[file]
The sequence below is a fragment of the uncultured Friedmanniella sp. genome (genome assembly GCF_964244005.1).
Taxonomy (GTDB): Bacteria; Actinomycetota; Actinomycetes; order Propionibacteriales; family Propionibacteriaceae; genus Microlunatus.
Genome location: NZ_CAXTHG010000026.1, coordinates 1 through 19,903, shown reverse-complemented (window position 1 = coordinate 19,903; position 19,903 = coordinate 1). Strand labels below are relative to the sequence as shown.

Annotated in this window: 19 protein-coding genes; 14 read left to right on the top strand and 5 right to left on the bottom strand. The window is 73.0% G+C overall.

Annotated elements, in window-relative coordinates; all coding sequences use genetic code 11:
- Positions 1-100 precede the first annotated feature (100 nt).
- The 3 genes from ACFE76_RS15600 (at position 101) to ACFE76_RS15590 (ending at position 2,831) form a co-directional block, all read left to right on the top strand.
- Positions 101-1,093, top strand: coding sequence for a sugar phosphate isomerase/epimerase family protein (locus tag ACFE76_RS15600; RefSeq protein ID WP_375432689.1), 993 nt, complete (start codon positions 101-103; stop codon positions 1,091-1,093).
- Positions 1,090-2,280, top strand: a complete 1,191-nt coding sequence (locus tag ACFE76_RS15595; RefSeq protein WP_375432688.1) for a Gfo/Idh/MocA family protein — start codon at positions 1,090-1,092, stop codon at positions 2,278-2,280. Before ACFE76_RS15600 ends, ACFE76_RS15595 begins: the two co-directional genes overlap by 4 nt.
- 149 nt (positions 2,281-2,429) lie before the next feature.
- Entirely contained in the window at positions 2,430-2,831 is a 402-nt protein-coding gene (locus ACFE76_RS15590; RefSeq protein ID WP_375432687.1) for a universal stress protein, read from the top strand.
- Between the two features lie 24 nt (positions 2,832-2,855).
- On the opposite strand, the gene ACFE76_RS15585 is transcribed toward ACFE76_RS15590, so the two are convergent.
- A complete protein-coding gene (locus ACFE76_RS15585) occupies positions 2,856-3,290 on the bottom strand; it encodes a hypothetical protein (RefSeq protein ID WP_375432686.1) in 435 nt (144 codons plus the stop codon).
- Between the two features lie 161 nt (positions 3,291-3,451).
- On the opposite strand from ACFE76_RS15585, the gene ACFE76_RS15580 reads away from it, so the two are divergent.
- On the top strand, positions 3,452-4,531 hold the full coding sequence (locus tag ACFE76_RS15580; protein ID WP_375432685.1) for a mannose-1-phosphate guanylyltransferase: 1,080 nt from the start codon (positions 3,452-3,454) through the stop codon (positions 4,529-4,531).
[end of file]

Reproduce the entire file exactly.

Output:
The sequence below is a fragment of the uncultured Friedmanniella sp. genome (genome assembly GCF_964244005.1).
Taxonomy (GTDB): Bacteria; Actinomycetota; Actinomycetes; order Propionibacteriales; family Propionibacteriaceae; genus Microlunatus.
Genome location: NZ_CAXTHG010000026.1, coordinates 1 through 19,903, shown reverse-complemented (window position 1 = coordinate 19,903; position 19,903 = coordinate 1). Strand labels below are relative to the sequence as shown.

Annotated in this window: 19 protein-coding genes; 14 read left to right on the top strand and 5 right to left on the bottom strand. The window is 73.0% G+C overall.

Annotated elements, in window-relative coordinates; all coding sequences use genetic code 11:
- Positions 1-100 precede the first annotated feature (100 nt).
- The 3 genes from ACFE76_RS15600 (at position 101) to ACFE76_RS15590 (ending at position 2,831) form a co-directional block, all read left to right on the top strand.
- Positions 101-1,093, top strand: coding sequence for a sugar phosphate isomerase/epimerase family protein (locus tag ACFE76_RS15600; RefSeq protein ID WP_375432689.1), 993 nt, complete (start codon positions 101-103; stop codon positions 1,091-1,093).
- Positions 1,090-2,280, top strand: a complete 1,191-nt coding sequence (locus tag ACFE76_RS15595; RefSeq protein WP_375432688.1) for a Gfo/Idh/MocA family protein — start codon at positions 1,090-1,092, stop codon at positions 2,278-2,280. Before ACFE76_RS15600 ends, ACFE76_RS15595 begins: the two co-directional genes overlap by 4 nt.
- 149 nt (positions 2,281-2,429) lie before the next feature.
- Entirely contained in the window at positions 2,430-2,831 is a 402-nt protein-coding gene (locus ACFE76_RS15590; RefSeq protein ID WP_375432687.1) for a universal stress protein, read from the top strand.
- Between the two features lie 24 nt (positions 2,832-2,855).
- On the opposite strand, the gene ACFE76_RS15585 is transcribed toward ACFE76_RS15590, so the two are convergent.
- A complete protein-coding gene (locus ACFE76_RS15585) occupies positions 2,856-3,290 on the bottom strand; it encodes a hypothetical protein (RefSeq protein ID WP_375432686.1) in 435 nt (144 codons plus the stop codon).
- Between the two features lie 161 nt (positions 3,291-3,451).
- On the opposite strand from ACFE76_RS15585, the gene ACFE76_RS15580 reads away from it, so the two are divergent.
- On the top strand, positions 3,452-4,531 hold the full coding sequence (locus tag ACFE76_RS15580; protein ID WP_375432685.1) for a mannose-1-phosphate guanylyltransferase: 1,080 nt from the start codon (positions 3,452-3,454) through the stop codon (positions 4,529-4,531).